Needless to say, the entire notion that there can be such a thing as an epidemiological or mass approach to individual patient care has been difficult for some observers to accept. And as to evidence-based medicine! In Evidence-Based Medicine and theSearch for a Science of Clinical Care, Jeanne Daly, a medical sociologist who is co-editor of the Australian and New Zealand Journal of Public Health, presents with admirable balance both the good reasons to be wary of such a coolly distanced and data-drenched approach to patient care and the good reasons to be welcoming of it. But though I admire her fairness, I remain skeptical of the concept's ultimate implications. To be sure, evidence-based medicine offers a method to put diagnosis and therapy on as scientific a basis as possible, removing physician fallibility as well as guesswork. But it fails to account for the extent to which doctors' choices are affected by the multiple complicating factors inherent in any illness, or, for that matter, simultaneous illnesses, patients' biological differences, or the differing ways in which disease can interact with proposed therapies.
That a patient-management plan can be shown by surveys of the medical literature to be more biologically effective than a placebo or some other treatment in all but 5.13 percent of 8,597 randomly chosen Swedish men whose age is between 41 and 80 does not necessarily mean that it is the best way to treat the grizzled old New England Yankee (or better yet, his wife) in my examining room. Caleb Yank has three or four other diseases in addition to the one I am treating, and he takes (in his own inconsistent way) some seven separate medications; he is like very few of those Swedes. It does not help me much to add to the mix 4,329 other Yankees, 3,581 Brits, and 8,974 Canadians, as a method called meta-analysis does by pooling the results of many surveys. Except that if I choose the evidence-based approach and fail, I can subsequently defend myself at a hospital conference or in a courtroom by pointing out that what I did is supported by the literature—even though clinical sensitivity and, yes, intuition should have told me that what is right for so many others is wrong for this man.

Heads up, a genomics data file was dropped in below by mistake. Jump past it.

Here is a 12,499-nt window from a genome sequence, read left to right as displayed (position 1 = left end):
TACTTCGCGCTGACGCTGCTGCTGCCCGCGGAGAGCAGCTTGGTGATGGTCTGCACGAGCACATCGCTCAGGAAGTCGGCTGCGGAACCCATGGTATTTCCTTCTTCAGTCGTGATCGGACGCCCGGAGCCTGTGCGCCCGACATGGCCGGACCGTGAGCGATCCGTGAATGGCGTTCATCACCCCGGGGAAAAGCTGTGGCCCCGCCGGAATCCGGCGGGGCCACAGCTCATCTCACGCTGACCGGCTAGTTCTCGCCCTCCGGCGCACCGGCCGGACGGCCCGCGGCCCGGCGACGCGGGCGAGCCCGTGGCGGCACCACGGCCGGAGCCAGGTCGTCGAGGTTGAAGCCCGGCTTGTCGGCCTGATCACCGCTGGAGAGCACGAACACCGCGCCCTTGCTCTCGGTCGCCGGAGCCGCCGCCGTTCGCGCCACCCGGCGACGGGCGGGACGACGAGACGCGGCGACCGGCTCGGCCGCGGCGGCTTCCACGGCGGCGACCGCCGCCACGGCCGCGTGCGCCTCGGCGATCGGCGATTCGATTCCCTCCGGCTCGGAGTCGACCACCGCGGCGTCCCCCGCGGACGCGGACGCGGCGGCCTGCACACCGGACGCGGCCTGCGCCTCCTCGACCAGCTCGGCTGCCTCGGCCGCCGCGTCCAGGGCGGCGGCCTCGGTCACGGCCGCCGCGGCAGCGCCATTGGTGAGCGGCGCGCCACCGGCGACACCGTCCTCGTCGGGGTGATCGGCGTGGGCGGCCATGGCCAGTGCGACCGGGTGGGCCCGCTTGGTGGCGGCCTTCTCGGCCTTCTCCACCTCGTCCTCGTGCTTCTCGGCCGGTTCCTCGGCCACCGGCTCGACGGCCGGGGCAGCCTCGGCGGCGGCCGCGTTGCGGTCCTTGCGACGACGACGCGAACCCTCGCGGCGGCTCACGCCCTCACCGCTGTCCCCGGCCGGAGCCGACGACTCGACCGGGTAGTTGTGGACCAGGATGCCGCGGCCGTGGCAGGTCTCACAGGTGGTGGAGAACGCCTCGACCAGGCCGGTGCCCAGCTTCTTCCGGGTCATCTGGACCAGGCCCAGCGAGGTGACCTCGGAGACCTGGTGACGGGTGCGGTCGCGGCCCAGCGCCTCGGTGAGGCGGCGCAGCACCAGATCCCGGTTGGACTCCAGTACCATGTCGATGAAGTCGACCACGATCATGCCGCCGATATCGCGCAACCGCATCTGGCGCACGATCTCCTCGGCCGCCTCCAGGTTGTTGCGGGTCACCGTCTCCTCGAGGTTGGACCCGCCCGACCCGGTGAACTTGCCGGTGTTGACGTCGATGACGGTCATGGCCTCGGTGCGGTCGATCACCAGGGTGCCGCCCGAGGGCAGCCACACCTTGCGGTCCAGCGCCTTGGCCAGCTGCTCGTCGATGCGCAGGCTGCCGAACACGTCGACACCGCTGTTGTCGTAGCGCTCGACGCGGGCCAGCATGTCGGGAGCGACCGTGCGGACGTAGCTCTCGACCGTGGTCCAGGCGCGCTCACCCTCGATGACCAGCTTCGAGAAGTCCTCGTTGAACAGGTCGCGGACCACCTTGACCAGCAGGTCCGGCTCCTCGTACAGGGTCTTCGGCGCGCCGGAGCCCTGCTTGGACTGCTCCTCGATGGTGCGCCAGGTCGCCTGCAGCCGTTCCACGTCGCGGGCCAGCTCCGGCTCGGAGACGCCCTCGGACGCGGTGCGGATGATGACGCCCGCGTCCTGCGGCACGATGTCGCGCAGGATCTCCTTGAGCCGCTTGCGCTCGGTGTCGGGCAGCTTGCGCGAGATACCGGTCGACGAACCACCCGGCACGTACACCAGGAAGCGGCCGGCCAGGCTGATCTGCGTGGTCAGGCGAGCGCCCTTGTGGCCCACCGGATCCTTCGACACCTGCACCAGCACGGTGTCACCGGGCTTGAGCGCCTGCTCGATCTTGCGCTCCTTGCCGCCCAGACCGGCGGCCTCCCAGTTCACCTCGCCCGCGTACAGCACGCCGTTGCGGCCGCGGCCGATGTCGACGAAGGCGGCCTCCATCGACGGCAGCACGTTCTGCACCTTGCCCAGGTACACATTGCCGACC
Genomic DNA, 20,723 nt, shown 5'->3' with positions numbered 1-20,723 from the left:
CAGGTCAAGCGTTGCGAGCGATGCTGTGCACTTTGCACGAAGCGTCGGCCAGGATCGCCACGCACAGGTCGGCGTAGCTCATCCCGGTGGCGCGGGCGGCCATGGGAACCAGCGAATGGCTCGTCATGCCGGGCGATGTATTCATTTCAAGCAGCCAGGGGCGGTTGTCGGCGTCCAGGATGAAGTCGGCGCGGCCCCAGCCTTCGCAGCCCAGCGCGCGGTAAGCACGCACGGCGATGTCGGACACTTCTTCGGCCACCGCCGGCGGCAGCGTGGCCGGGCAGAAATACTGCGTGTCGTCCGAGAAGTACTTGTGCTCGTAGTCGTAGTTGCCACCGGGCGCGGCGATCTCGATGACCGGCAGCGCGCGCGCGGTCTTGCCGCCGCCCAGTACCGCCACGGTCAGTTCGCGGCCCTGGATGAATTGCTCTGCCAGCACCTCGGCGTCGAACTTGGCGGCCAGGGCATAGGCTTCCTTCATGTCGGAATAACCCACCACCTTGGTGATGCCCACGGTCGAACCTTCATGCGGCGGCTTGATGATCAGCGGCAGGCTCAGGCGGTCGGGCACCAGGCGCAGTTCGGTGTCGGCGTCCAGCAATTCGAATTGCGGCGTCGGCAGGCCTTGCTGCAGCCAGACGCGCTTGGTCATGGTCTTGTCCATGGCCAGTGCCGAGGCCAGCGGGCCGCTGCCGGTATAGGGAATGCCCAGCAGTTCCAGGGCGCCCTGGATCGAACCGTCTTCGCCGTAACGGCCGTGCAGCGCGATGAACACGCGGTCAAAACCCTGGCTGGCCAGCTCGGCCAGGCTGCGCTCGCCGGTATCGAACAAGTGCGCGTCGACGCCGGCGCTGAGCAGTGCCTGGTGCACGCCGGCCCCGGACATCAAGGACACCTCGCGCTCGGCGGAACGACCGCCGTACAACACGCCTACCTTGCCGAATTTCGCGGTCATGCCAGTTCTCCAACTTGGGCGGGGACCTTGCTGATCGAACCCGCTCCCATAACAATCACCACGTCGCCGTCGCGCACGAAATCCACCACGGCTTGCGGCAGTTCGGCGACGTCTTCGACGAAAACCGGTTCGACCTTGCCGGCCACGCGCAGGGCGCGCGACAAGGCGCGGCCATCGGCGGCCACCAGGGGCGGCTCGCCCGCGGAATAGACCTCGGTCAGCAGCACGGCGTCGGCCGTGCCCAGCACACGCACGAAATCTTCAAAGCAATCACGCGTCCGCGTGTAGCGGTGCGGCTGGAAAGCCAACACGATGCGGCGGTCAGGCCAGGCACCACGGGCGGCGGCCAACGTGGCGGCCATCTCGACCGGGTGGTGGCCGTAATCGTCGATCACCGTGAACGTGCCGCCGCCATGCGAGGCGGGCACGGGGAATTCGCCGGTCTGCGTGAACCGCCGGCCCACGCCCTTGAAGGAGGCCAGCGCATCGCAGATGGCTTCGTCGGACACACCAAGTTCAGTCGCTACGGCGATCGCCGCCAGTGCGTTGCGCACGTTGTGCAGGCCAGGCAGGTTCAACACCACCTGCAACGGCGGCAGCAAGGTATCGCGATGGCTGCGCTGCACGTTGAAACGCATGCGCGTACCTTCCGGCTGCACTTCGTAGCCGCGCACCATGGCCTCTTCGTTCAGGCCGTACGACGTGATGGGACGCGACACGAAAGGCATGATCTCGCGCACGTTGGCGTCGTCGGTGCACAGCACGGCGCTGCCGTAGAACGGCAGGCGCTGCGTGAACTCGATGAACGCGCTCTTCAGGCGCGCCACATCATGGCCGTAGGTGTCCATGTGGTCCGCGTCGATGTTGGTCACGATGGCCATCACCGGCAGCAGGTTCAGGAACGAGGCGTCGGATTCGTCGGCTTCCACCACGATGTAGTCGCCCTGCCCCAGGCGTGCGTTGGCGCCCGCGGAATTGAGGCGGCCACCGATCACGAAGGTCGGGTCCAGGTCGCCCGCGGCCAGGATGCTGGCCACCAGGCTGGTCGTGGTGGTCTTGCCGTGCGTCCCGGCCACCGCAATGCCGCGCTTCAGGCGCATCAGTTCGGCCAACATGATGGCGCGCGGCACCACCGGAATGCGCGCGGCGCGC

Proponents of evidence-based medicine would point out that I have been using their method incorrectly. For doesn't Sackett go on to say that practicing evidence-based medicine means integrating it with my best judgment? But in today's science-driven, oversight-obsessed, insurance-scrutinized, and litigation-whipped medicine (and tomorrow's will be more so if evidence-based medicine becomes the norm), how many clinicians are likely to "integrate" their individual clinical expertise into what are apparently unimpeachable statistics if that means bucking the authority of 10 or a dozen Internet-digested journal articles? Vanishingly few, I promise. The printed page or the Internet, searched by increasing numbers of patients, will increasingly trump hard-earned intuition.
Another problem with evidence-based medicine is the nature of just what it is that the experts call evidence. More than one critic has pointed out that the articles published and the data presented in peer-reviewed journals have been screened by the sometimes biased eyes of academic editors and referees, who are likely to have prejudged opinions about what is worthy of publication. John R. Hampton of the University Hospital in Nottingham, England, goes so far as to call the new approach "opinion-based medicine." It is a strength of Daly's book that she does not shrink from discussing these kinds of objections. But even her nuanced and fair-minded presentation leaves me unconvinced of its validity in the real world of patient care.
Sherwin B. Nuland is a surgeon at Yale University and the author of How We Die and, most recently, Lost In America: A Journey With My Father.